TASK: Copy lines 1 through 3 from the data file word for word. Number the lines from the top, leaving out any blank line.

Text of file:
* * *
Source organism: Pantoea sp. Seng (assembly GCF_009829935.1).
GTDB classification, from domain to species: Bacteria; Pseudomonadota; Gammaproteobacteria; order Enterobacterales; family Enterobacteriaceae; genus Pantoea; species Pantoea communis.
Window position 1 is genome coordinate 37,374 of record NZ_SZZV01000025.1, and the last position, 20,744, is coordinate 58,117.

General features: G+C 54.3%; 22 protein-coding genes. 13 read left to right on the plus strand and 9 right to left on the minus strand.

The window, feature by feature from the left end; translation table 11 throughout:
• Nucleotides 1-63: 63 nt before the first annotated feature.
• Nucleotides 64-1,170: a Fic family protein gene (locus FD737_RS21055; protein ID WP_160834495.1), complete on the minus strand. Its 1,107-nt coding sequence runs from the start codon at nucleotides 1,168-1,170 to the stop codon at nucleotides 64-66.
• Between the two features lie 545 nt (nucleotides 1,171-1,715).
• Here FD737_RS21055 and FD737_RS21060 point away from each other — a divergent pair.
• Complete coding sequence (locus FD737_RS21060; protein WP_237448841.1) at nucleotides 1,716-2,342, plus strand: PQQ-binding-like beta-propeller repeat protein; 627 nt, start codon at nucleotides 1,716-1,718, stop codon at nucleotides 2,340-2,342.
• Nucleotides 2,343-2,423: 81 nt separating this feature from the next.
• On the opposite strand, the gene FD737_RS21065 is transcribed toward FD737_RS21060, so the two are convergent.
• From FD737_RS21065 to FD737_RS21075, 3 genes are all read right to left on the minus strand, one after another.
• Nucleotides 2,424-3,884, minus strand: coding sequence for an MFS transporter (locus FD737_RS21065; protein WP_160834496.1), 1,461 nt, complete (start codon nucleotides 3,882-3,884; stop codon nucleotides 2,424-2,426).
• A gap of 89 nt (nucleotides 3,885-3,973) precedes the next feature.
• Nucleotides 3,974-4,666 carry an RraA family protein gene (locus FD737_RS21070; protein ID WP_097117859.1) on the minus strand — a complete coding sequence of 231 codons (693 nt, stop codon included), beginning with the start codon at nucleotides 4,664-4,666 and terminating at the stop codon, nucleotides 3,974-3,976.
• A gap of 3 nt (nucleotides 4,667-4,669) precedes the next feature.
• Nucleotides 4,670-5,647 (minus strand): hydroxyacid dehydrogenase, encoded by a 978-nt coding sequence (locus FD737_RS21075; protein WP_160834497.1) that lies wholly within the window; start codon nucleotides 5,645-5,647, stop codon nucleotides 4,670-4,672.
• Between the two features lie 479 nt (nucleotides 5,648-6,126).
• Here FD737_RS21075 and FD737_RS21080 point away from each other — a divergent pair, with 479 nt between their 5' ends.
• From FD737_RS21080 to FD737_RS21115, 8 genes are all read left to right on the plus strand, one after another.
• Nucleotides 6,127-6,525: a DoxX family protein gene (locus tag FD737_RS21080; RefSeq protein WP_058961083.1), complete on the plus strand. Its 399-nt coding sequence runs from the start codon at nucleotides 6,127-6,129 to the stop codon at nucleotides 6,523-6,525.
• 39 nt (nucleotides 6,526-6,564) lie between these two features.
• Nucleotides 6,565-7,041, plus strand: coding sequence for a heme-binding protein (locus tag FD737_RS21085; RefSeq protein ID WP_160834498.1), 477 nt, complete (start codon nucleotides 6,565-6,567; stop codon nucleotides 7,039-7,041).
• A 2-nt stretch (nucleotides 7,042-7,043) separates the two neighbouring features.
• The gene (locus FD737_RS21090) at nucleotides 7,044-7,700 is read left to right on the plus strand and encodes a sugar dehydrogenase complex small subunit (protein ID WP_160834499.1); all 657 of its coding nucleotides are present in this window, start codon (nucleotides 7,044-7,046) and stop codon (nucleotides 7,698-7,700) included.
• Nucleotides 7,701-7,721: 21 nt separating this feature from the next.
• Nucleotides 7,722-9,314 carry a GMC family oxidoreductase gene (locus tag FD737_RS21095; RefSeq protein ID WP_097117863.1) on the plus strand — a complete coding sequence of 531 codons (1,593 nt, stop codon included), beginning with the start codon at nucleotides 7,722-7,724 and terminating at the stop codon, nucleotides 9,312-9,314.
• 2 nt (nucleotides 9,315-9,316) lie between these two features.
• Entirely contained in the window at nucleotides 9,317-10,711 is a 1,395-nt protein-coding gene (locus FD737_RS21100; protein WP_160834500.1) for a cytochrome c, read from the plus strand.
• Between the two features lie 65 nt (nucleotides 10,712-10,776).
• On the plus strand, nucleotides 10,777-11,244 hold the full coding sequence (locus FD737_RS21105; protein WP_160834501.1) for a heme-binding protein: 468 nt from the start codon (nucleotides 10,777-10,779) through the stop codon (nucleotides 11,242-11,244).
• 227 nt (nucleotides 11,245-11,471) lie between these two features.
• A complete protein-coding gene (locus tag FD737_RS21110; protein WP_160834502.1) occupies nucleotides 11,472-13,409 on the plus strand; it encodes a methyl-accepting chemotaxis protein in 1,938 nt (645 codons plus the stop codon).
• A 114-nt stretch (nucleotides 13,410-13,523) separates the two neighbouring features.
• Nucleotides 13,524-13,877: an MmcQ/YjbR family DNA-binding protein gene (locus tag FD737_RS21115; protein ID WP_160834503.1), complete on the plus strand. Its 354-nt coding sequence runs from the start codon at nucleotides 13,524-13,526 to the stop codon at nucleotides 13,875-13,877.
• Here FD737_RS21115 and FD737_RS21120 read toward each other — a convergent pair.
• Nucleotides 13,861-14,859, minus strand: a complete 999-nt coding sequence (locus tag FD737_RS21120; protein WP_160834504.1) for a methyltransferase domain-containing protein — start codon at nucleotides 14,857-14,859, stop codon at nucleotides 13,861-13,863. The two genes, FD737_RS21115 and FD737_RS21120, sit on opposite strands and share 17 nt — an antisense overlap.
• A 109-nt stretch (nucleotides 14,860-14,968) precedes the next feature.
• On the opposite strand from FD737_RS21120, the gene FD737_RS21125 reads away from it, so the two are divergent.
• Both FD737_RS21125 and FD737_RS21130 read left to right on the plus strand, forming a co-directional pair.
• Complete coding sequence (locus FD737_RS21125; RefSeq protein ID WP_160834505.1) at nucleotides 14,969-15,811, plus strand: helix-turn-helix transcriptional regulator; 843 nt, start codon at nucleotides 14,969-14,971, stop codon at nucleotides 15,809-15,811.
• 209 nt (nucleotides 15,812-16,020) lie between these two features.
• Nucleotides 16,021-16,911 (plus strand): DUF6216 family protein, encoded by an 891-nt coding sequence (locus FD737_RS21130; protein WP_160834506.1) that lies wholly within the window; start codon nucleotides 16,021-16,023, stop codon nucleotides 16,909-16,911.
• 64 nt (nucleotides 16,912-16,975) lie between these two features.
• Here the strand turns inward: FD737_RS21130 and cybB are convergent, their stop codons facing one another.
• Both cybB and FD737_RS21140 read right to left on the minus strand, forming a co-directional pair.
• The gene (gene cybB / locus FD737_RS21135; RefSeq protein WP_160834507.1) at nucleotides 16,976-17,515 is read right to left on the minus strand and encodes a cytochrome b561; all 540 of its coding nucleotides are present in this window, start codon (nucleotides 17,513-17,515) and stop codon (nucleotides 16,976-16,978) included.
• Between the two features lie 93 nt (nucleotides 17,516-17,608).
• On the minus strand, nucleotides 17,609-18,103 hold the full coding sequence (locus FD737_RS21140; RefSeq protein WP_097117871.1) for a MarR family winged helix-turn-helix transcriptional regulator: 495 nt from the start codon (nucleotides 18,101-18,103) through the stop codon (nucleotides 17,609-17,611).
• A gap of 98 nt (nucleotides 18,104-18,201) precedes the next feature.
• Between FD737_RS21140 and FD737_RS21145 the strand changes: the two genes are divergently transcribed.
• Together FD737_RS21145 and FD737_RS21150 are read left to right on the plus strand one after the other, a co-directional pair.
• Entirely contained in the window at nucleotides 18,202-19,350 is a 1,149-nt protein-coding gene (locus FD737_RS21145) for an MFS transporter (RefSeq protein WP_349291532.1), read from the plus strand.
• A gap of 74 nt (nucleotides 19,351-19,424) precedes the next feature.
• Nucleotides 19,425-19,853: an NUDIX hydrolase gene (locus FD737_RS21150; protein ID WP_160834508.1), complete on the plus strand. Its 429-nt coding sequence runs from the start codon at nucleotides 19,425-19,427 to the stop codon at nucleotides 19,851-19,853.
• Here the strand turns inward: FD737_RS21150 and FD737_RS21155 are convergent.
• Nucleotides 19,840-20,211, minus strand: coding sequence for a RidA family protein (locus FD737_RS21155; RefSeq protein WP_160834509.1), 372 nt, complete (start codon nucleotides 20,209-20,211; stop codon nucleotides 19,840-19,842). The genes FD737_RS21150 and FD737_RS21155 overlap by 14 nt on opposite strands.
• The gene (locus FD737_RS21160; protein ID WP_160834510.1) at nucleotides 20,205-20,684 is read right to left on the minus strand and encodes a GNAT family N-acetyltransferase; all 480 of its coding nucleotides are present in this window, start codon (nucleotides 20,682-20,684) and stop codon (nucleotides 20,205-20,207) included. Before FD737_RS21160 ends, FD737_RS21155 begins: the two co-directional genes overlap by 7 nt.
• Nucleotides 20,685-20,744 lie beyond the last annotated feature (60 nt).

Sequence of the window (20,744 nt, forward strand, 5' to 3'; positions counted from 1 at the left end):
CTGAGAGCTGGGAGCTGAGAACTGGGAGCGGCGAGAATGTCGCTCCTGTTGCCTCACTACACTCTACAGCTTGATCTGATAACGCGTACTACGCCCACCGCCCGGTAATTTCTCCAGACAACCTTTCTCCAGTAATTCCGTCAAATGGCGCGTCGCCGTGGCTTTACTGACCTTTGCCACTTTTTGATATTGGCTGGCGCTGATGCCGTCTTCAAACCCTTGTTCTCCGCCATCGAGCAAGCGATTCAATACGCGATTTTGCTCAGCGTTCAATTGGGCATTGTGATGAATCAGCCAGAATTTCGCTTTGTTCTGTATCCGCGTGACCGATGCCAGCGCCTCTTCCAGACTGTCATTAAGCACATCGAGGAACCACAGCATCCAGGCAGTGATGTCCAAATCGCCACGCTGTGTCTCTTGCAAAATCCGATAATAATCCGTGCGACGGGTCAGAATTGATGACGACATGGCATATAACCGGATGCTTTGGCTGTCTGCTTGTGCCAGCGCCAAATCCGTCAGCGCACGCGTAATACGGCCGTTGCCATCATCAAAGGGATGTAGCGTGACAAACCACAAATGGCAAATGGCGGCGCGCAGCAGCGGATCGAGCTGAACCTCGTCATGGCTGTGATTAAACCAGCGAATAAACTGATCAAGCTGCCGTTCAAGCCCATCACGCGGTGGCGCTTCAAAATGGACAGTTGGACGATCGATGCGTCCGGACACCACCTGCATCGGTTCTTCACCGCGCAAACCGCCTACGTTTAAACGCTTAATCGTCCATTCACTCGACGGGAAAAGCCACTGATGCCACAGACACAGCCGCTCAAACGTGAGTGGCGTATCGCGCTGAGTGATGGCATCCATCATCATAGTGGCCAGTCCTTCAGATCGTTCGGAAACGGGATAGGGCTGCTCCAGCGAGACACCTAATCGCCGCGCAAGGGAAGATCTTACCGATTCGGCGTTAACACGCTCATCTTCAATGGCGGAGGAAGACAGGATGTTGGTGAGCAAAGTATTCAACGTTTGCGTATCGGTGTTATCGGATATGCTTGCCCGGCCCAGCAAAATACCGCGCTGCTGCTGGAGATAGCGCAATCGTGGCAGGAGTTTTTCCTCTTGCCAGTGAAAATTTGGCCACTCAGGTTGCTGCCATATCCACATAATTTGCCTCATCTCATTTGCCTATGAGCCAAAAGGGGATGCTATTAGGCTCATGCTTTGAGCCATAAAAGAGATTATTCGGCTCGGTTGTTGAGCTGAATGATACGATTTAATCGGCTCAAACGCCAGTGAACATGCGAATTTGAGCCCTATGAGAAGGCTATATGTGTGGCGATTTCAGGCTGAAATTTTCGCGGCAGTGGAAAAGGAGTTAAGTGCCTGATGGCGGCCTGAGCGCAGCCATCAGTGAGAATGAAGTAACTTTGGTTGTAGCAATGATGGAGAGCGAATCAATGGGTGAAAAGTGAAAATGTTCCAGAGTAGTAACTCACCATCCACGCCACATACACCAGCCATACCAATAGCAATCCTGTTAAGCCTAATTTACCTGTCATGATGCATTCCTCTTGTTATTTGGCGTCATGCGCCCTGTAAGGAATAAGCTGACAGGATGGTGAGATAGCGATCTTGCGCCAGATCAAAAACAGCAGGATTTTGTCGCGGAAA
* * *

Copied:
Source organism: Pantoea sp. Seng (assembly GCF_009829935.1).
GTDB classification, from domain to species: Bacteria; Pseudomonadota; Gammaproteobacteria; order Enterobacterales; family Enterobacteriaceae; genus Pantoea; species Pantoea communis.
Window position 1 is genome coordinate 37,374 of record NZ_SZZV01000025.1, and the last position, 20,744, is coordinate 58,117.